Daily Independent (Ashland, KY)

Editorials

June 8, 2013

No snickers

Area farmers now realize potential of raising goats

ASHLAND — When agricultural experts first began suggesting in the 1980s that raising goats could be a viable source of farm income to help offset the decline in tobacco income, most area farmers snickered.

Come on now, farmers thought, raising goats for meat? Who eats goat meat? If anything, you raised goats for their milk, not their meat.

Well, no one is snickering today. In fact, goats are now a hot commodity, said Glen Woolum, co-host of the recent Tri-State Goat Producers Association at the Boyd County Fairgrounds.

Woolum admits that goats were not an immediate hit with area farmers. “Ten years ago you couldn’t even give a goat a goat away. Some of the goats at this show sell for thousands of dollars,” Woolum said.

Goat breeders from nine states as far away as Illinois, North Carolina, New York and Indiana brought their prize goats to the show, which was one of five at the fairgrounds this week, Woolum said.

The animals were all Boer goats, bred for their meat, and exhibitors took them to the show ring just like 4-H competitors do at fair time. An judge examined them and chose winners.

A champion-quality Boer goat has broad shoulders, strongly muscled loins and wide hips, all qualities that maximize meat production, Woolum said.

While you still may not be able to find goat in the meat sections of most local supermarket, the meat is in high demand in the northwest, said Sherman Berry of Grayson, who has been producing goats for two years and hopes to expand his herd.

“Goat meat is the number one meat worldwide,” he said. However, the United States currently relies on imports — only 20 percent of the goat meat eaten here is produced here. Berry believes the market is out there for local goat producers and will continue to grow.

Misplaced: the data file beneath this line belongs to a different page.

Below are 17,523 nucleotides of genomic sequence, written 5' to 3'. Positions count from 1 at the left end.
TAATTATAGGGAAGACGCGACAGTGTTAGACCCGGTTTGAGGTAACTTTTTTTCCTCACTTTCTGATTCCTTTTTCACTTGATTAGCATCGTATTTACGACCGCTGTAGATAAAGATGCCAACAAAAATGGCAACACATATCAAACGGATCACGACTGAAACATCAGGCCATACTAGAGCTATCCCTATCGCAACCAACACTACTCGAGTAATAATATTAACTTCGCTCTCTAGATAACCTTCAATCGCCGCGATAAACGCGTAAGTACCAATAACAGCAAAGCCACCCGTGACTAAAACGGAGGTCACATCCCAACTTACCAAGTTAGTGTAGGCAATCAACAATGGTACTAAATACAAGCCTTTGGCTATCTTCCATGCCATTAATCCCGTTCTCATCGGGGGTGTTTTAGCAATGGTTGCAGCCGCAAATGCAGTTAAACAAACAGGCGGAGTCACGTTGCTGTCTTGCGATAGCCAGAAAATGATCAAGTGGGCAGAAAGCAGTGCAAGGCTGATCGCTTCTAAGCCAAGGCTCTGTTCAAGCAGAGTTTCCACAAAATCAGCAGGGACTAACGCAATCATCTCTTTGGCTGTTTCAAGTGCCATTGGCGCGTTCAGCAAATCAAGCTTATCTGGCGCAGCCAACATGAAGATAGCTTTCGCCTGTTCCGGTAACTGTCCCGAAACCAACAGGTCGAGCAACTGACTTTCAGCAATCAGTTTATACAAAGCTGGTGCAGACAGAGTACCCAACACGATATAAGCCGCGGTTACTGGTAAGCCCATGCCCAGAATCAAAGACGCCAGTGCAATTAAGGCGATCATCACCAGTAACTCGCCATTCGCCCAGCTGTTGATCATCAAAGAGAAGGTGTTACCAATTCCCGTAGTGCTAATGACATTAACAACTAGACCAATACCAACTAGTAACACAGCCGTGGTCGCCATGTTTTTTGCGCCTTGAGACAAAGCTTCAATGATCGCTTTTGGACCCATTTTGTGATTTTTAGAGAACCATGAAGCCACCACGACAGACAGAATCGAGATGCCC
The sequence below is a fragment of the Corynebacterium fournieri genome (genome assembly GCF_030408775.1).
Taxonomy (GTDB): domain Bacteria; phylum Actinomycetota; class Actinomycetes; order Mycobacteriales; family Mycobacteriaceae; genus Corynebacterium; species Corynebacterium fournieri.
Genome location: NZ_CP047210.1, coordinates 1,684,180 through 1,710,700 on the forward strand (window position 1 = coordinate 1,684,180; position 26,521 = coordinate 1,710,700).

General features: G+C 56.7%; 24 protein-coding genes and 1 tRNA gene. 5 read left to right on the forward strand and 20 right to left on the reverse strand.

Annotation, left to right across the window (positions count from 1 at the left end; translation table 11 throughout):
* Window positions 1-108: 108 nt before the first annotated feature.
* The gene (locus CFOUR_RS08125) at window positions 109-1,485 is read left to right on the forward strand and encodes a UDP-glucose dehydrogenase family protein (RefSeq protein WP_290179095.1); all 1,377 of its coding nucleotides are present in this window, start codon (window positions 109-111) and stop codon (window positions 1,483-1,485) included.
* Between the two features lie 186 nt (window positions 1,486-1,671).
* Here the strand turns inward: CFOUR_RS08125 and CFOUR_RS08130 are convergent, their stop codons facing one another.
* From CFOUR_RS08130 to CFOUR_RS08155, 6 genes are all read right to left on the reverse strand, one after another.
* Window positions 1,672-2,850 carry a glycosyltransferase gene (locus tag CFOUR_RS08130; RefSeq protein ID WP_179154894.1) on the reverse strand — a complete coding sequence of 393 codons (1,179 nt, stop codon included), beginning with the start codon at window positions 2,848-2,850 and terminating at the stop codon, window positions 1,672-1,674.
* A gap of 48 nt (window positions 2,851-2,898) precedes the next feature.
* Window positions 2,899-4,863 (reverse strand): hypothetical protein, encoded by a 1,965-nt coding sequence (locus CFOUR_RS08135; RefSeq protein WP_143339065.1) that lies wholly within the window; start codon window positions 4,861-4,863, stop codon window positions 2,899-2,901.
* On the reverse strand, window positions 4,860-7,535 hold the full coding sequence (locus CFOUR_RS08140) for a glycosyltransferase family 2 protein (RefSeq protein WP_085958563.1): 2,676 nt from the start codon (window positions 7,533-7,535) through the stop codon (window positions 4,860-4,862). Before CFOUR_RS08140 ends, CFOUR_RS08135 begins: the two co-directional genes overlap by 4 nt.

The hills and hollows of eastern Kentucky are ideal for goats, Berry said. The animals thrive on the rocky terrain and, with their hearty appetites, are useful in clearing brush-choked hillsides. “That’s how we got started, to clean up property,” he said.

Buying top-quality stock to get into the breeding business is expensive, but there is money to be made once the goats are there, said Joe Bentley of Garrison. “It’s tough to get into showing because it’s expensive and it takes a while to build a reputation,” he said.

Getting the goats to market is still a bit of a challenge, but the number of stockyards that will buy goats is increasing, greatly reducing the cost of transporting to market goats grown in this region.

We confess that we were among those who were skeptical when goats were first suggested as a good source of income of area farmers. While we still may not be true believers, we can see that the potential is there. Just ask Sherman Berry and Joe Bentley.

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